Tell us about Windmill Lane Studios and your involvement with it? Was The Edge tough to please?

Windmill Lane was one of those great, iconic studios and it is inextricably linked with U2 for many reasons that are linked to life in Dublin. I got involved in the early Eighties when the studio was in need of some acoustic upgrades and then U2 demanded a bigger room to record The Joshua Tree album. We built a new recording room that was very lively and upgraded the control room for more equipment and better monitoring. I remember a meeting with the band and producer Daniel Lanois prior to the building work and I was made to understand that this was in no way going to be anything but the most brilliant studio. No pressure then! In more recent times, I worked with Edge to design a new studio for U2 as their own place, not Windmill Lane, was scheduled for redevelopment. That project got canceled due to the financial crash in Ireland and everywhere else so we quickly put up a new studio room in the old building and away they went with another big album. I remember going over to New York to speak to the band in between massive shows at Madison Square Garden and everything was a bit mad at the time with banks crashing, but the gigs would have sold out 10 times over.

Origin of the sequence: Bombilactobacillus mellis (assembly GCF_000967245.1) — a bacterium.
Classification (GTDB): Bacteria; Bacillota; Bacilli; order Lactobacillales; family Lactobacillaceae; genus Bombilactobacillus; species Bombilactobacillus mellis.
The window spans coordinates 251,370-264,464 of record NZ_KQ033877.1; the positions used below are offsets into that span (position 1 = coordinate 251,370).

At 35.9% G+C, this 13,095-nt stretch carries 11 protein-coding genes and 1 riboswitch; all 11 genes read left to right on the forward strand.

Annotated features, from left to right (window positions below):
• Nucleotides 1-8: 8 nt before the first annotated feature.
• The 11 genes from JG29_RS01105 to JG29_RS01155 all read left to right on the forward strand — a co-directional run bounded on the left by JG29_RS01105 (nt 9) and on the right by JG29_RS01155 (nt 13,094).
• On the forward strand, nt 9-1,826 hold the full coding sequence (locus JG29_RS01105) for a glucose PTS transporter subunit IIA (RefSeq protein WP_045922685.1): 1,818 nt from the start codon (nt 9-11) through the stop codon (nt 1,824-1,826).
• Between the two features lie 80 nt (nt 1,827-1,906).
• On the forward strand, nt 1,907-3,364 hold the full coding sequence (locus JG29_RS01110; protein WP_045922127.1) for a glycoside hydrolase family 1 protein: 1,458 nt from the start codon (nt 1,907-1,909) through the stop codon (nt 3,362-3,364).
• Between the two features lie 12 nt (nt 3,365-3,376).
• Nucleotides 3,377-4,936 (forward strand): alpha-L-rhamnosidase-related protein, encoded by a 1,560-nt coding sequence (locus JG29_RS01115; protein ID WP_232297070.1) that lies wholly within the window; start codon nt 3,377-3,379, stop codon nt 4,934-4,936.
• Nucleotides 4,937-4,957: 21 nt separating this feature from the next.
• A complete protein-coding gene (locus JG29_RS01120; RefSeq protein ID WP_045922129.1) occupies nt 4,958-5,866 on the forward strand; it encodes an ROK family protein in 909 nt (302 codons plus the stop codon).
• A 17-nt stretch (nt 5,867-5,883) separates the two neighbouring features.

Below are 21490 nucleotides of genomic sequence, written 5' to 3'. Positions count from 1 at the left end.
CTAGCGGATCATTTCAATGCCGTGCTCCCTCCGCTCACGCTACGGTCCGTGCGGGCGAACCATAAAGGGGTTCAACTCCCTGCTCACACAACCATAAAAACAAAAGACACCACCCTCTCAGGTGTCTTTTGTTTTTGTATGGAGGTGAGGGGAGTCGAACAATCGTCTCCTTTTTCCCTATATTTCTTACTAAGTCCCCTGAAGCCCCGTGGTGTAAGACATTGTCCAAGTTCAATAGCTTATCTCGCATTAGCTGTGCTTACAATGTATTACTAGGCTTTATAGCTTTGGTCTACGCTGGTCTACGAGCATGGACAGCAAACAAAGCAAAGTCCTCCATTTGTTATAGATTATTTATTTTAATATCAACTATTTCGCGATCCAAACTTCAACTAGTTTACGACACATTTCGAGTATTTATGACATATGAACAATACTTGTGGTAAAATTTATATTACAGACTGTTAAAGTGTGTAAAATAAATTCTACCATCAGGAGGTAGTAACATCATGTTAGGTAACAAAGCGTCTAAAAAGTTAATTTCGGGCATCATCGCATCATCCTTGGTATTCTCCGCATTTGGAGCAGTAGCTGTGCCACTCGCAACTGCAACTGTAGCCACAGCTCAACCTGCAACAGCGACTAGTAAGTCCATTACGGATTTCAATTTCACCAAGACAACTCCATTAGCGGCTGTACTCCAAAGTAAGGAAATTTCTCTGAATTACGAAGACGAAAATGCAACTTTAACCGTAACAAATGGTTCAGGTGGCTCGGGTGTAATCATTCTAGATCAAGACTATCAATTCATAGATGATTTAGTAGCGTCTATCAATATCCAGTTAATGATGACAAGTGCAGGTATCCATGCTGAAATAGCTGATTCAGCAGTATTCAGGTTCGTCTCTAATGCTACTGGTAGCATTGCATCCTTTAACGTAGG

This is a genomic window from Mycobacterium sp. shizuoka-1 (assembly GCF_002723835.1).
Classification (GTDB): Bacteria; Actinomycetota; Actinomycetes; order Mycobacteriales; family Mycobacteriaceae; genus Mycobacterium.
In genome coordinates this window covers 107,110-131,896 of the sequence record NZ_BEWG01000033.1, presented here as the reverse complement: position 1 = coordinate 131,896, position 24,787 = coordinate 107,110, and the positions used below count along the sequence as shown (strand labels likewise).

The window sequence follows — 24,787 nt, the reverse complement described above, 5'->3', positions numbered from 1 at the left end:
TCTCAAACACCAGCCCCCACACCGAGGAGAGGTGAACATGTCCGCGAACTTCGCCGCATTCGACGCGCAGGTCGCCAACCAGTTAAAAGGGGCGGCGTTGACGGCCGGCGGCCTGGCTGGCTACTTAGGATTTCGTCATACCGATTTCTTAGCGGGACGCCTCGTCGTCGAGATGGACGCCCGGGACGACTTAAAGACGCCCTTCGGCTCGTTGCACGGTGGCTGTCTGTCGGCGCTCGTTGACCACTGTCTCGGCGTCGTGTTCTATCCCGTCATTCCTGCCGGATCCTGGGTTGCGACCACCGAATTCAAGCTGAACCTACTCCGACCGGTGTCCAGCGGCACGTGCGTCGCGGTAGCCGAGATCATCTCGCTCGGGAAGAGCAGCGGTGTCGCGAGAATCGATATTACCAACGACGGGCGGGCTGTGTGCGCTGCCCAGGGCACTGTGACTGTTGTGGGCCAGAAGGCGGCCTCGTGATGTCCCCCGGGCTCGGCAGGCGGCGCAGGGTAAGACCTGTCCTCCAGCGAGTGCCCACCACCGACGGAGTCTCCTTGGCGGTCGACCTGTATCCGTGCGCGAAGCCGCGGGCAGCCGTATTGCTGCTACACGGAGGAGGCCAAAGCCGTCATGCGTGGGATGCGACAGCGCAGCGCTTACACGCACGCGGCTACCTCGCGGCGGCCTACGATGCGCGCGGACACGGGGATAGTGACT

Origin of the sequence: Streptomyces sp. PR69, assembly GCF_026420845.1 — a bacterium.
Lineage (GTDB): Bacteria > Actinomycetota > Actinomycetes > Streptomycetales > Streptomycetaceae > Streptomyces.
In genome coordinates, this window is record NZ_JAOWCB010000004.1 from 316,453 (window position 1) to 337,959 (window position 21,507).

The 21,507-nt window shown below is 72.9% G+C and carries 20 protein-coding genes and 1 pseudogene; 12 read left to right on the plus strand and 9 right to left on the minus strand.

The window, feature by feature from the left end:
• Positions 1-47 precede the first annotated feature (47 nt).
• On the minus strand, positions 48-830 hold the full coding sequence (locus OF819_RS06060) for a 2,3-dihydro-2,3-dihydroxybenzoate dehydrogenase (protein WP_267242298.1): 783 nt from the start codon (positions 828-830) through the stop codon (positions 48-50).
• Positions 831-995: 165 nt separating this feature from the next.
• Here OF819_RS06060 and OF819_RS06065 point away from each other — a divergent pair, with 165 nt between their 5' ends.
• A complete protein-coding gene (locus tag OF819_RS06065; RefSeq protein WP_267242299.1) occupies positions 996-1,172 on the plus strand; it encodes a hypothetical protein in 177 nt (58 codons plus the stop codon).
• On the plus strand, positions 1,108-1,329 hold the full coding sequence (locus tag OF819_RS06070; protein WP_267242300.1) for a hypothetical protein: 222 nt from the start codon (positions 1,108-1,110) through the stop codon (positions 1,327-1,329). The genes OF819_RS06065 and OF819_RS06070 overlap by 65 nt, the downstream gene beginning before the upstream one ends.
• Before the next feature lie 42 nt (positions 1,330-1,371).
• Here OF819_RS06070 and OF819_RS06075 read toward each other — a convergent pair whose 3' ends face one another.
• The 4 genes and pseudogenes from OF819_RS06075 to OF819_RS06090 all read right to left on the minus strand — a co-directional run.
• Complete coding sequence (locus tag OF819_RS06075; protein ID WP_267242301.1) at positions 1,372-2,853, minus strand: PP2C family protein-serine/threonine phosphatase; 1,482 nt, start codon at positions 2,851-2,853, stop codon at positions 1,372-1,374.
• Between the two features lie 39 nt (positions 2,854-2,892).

Windmill Live Room built for the making of Joshua Tree. Photo: Courtesy Munro Acoustics

Windmill Live Room built for the making of Joshua Tree. Photo: Courtesy Munro Acoustics

Is the guitarist usually the most demanding (and annoying) band member that a sound designer has to deal with?